Dichotomous thinking along the lines of good and bad, in my view, can somewhat contribute to this stillness in that it can start you on the path, i.e., honesty and confrontation and fearlessness are "good" while hiding, fearing, faking, and fighting/resisting are "bad." The limitation, though, is that (1) you're still resisting experience and trying to guide it in some direction, (2) what's "good" and "bad" take a lot of wisdom to decide, and you need to be careful about who's assigning these values and what their agenda is -- is it fear? thirst for power? thirst for pleasure? habit? superstition? (3) you're liable to develop layers of shame for not being "good" which can have adverse effects on your quest for honesty/freedom/development.

    I like the way Eastern religions set things up. We don't have good and bad actions, but wholesome and unwholesome. Wholesome actions bring you peace of mind, which unwholesome actions create more karma. Nothing is ever good or bad, and the system recognizes that good and bad are subjective concepts that are projected out onto the environment, not arising in the environment itself. I'm much more comfortable what that scheme.

    1 I still think that things like depression and loss cause pain, but there's a place of peace within these experience that probably most of us have experienced when we open up to whatever's going on and stop fighting it. Therefore, discomfort is more the product of resistance than of the experience itself.
    Last edited by ThatsWhatHeSaid; 05-23-2008 at 04:08 PM. Reason: added first paragraph

  4. #4
    desert pelican Owl's Avatar
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    Knowledge is communal: it can be shared without loss to the one sharing it--like an STD, only better.

    Thus, knowledge of the good life, what the good is and the means to it, can be shared.

    Has your conservative religion conserved insight into the good life that it can share? Did it ever have it in the first place?

    The pro's of an organization dedicated to creating, sustaining, and maintaining that which is good are too many to list; the con's of an organization not so dedicated are as well.

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    @.~*virinaĉo*~.@ Totenkindly's Avatar
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    Most religious organizations (to me) seem to be a mix of good and bad, productive and unproductive... just like families.

    (Face it: If it was ALL negative, the organization would collapse via a combination of healthy members leaving and unhealthy members being consumed by the system. edit: i suppose i do also have to consider whether the induction of new members thru conversion or birth to current members can offset the decline.. if it at least matches the decline, even if the system is harmful, the population will stay steady and the organization will endure.)

    But one aspect of religious life is that it makes the claim at some level that the ideas it promotes about morality and interaction between people is the "most healthy and best way to live" -- often with the adjunct that other beliefs result in more destructive patterns of behavior. So the religion claims to be the "right one" because it's the "best" in terms of long-term results.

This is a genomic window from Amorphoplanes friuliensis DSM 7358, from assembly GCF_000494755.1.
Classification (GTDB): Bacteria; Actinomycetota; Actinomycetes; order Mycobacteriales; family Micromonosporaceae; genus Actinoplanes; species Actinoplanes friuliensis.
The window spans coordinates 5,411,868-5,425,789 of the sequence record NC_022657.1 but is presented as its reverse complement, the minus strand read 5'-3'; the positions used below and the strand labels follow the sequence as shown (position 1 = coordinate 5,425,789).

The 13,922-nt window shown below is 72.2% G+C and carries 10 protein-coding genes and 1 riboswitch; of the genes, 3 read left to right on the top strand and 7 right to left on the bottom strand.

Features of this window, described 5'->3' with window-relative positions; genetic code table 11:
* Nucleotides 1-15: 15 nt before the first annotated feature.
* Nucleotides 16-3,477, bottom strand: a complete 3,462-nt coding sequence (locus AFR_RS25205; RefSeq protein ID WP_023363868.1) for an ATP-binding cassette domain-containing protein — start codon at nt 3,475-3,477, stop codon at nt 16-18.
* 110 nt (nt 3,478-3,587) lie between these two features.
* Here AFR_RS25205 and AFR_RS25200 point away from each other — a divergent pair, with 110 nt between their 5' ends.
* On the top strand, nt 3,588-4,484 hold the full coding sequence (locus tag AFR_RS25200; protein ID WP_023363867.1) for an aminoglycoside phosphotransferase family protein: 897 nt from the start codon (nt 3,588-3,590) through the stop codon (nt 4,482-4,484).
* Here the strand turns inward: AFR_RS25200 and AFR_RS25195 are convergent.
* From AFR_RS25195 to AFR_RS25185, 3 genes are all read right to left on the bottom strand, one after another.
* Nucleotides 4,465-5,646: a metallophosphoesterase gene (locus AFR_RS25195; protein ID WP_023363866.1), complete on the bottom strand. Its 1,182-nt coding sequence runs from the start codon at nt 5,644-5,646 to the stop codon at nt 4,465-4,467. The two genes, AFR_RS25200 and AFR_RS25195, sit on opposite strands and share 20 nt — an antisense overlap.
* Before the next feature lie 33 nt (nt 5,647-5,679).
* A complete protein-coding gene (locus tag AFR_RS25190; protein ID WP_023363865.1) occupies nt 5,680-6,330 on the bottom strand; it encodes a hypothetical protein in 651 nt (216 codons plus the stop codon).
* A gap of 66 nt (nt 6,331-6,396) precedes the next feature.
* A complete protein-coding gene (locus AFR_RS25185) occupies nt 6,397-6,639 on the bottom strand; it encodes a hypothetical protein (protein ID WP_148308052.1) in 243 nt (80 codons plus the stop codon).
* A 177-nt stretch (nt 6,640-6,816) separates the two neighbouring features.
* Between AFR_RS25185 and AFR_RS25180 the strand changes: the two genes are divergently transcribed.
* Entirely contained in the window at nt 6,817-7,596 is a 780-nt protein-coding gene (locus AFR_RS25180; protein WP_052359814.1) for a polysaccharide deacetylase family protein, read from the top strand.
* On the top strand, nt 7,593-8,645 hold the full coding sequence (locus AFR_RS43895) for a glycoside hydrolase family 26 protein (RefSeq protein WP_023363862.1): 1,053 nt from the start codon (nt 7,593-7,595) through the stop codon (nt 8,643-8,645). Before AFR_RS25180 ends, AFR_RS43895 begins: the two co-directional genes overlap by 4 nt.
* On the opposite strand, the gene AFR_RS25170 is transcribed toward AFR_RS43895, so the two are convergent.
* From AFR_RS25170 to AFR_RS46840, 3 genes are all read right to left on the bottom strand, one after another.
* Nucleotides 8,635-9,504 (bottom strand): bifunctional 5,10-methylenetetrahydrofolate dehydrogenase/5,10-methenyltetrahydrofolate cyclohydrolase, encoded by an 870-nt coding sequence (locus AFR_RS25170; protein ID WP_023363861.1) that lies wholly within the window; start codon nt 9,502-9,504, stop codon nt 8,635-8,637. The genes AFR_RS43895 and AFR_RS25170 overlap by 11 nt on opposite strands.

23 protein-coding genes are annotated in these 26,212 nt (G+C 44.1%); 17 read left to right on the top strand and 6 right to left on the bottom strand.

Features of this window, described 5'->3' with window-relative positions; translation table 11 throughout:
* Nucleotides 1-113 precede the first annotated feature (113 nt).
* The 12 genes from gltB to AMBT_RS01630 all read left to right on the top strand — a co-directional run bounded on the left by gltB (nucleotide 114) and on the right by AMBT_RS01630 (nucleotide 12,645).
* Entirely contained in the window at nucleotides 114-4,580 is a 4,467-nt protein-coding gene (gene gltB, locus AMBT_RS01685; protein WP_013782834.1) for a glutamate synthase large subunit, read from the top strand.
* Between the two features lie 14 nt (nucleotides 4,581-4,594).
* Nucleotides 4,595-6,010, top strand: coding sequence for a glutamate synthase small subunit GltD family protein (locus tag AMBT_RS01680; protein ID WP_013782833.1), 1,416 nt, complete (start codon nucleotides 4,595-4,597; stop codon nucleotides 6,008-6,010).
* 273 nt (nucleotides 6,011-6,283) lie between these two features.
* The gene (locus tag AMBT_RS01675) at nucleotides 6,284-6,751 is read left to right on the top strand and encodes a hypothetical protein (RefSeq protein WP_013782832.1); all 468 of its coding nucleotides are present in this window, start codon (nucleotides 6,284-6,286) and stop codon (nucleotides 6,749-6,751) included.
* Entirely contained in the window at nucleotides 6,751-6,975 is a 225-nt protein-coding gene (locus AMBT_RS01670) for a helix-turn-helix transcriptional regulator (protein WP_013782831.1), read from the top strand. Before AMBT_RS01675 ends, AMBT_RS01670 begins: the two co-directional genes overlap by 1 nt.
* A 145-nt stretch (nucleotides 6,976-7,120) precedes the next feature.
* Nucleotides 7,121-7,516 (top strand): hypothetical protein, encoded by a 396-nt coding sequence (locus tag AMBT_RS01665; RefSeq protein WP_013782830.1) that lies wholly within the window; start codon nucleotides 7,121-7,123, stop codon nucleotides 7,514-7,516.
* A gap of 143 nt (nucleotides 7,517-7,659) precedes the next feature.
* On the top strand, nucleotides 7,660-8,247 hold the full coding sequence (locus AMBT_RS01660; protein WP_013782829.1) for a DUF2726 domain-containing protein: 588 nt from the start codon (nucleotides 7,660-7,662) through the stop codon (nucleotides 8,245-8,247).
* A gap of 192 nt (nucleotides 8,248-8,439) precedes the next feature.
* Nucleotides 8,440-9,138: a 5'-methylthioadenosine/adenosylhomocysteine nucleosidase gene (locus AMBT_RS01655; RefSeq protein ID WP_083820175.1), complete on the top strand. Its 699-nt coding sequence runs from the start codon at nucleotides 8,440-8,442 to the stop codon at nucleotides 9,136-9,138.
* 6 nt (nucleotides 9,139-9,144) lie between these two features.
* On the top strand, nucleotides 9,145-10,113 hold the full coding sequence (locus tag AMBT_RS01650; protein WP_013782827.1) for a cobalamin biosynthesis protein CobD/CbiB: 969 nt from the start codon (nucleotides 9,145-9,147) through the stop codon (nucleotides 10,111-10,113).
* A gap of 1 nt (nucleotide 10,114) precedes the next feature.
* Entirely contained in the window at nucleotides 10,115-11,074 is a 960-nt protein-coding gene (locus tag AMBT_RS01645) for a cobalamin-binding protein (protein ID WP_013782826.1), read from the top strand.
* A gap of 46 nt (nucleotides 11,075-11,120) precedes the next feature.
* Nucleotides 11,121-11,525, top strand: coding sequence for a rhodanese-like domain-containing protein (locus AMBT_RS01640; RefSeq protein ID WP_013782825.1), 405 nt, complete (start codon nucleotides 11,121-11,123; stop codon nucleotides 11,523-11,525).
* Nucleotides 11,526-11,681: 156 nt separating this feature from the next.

I guess my OP was focused more on the theory behind any particular faith, its paradigm and angle of approach to interaction, etc., rather than the organizational structure per se. If there are inherent flaws in the framework of a system, it doesn't matter what one tries to base on it... the system will forever be flawed, or have a max possible benefit limited by the extent of those flaws.

    So are the standard practices usually prescribed by the typical religion -- based on its inherent assumptions of good and evil -- as effective in improving community, improving personal goodness, etc., as the systems it claims to be better than? What other paradigms or ways of approach to human behavior exist besides just framing an action in terms of "good/evil", and are those more or less beneficial in the long run?

    (Other frames can include "healthy/unhealthy" or "positive/negative" or "knowledgeable/naive" or whatever you'd like.)
    "Hey Capa -- We're only stardust." ~ "Sunshine"

    “Pleasure to me is wonder—the unexplored, the unexpected, the thing that is hidden and the changeless thing that lurks behind superficial mutability. To trace the remote in the immediate; the eternal in the ephemeral; the past in the present; the infinite in the finite; these are to me the springs of delight and beauty.” ~ H.P. Lovecraft

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    homo-loving sonovagun anii's Avatar
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    Errk - just my timing for an intriguing question to arise as I'm heading out the door.

    Will think on this.

    Short answer:

    Proscriptive doctrine and compliance via coercion shut down, limit, and constrict one's options, expression, world view.

    Presence, numenous moments, inspiration and a sense of oneness expand the breadth and depth of one's options, expression, and world view.
    There's reason to be afraid, and reason to open your heart. ~ Seal